And even if you do, I wouldn’t recommend it if you’re weightlifting regularly. Your workouts are going to suck. You may or may not get enough protein. You probably won’t get enough carbohydrate.
Follow Leangains instead.
Eat Stop Eat
This method of intermittent fasting was created by Brad Pilon, and it’s very simple:
- Fast for 24 hours once or twice per week.
- You can start your fasts when you like, but they must go for 24 hours. They must be proper fasts, too–no food is allowed but, like Leangains, calorie-free beverages are okay.
If you can’t make it 24 hours, start by fasting for as long as you can and gradually increase this, working toward the full 24 hours.
To make the fasting easier, Brad suggests that you start your fast while you’re busy and on a day where you have no social obligations that involve eating.
Furthermore, it’s important that you break your fast with a normal meal. You shouldn’t pig out to “make up for” the calories you didn’t eat during the fast.
Brad also recommends that you exercise regularly, and places special emphasis on weightlifting for improving body composition.
The Bottom Line on Eat Stop Eat
The rationale behind the Eat Stop Eat is simple and sensible.
It simply allows you reap some of the health benefits of fasting while reducing your weekly calorie intake, which can result in “easy” weight loss…
…if you can endure the long fasting periods…
…and if they don’t lead to post-fast binges.
If you’re serious about weightlifting and gaining muscle and strength, though, or if you’re lean and looking to get really lean, I recommend Leangains instead.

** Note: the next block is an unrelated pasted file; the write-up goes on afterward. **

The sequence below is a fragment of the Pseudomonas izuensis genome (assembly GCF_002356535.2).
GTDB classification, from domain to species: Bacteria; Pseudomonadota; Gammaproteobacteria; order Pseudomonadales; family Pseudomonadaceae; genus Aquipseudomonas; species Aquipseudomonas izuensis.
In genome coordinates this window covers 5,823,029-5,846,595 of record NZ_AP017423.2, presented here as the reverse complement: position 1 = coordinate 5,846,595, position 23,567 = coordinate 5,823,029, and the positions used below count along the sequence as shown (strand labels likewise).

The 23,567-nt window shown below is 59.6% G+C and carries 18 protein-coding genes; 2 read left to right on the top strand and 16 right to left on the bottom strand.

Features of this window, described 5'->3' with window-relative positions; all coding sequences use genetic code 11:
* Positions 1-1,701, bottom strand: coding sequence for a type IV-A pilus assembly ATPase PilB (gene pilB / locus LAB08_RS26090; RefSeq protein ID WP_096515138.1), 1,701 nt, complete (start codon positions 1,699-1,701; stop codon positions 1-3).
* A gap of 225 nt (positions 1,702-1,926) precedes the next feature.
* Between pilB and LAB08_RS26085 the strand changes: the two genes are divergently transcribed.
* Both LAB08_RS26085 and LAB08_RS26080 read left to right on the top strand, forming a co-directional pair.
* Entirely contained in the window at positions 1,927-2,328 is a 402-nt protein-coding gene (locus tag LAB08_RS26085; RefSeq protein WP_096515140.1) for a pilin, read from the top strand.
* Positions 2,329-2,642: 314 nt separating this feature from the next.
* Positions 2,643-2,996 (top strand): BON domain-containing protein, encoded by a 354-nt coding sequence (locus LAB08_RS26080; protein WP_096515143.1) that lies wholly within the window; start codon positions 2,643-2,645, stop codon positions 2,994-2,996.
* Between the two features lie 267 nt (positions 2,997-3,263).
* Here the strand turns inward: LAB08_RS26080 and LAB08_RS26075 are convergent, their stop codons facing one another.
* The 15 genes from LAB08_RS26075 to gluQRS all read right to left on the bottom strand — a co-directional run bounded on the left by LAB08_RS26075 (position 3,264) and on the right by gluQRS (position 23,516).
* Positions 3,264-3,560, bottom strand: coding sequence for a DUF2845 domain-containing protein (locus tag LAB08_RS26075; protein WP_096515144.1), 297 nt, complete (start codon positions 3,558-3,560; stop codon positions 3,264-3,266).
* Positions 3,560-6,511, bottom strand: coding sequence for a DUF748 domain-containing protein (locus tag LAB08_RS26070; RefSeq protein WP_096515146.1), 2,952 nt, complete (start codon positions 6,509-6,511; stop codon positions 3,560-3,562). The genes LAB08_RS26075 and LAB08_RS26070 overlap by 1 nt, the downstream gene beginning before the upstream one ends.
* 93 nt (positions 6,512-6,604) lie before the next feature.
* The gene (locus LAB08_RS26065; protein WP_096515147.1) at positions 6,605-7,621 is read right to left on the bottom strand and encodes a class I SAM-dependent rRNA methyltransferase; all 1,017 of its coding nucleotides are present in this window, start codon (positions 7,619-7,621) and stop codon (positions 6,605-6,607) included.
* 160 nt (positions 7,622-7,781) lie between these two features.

Alternate-Day Fasting (ADF) is a simple method of intermittent fasting that involves alternating between days of normal and restricted eating.
On “normal” days, you eat more or less the amount of energy you burn. On “restricted” days, you eat 20 to 25% of your energy needs (around 500 for most people).
Like Eat Stop Eat, the idea is simply to reduce your weekly caloric intake and thus help with weight loss. And it can work just fine.
The Bottom Line on Alternate Day Fasting
I don’t feel ADF is best suited to people that take their weightlifting and training seriously for two reasons:
- You can’t eat enough protein on your low-calorie days.
- Your workouts are going to be horrible on those days as well.
If, however, you’re not too worried about your body composition and you want to give intermittent fasting a go, ADF is a good place to start.
Like any popular brand of dieting, intermittent fasting is a victim of unreal hopes and expectations.
People are always hunting for the “magic bullet” for building muscle, losing fat, and getting healthy, and there will always be astute marketers ready to oblige them.
It would be great if manipulating your eating schedule alone could deliver all these things but it can’t.
Only an all-inclusive lifestyle of exercise, nutritious foods, good sleep hygiene, etc. can.
So…if you’re a healthy adult that exercises regularly, whether you should follow an intermittent fasting protocol or not really just boils down to how you like to eat, and what best fits your lifestyle.
Some people get really hungry after 10 to 12 hours without food and I don’t see any good reason for them to continue trying to jam the square peg into the round hole. They should just increase meal frequency until they find a nice sweet spot for their bodies.
I don’t run into hunger issues but don’t like the excessive fullness and lethargy that follows a large meal, and my schedule doesn’t lend itself well to shorter feeding windows, so intermittent fasting isn’t for me.
I know people that don’t mind eating large meals, however, and that find reducing meal frequency helps them stick to their diets. Intermittent fasting works well for them.
Even if you enjoy a more traditional style of dieting like I do, you can work in a bit of fasting here and there by just skipping breakfast. I’ll often do this on the days I don’t train because I just enjoy how it feels.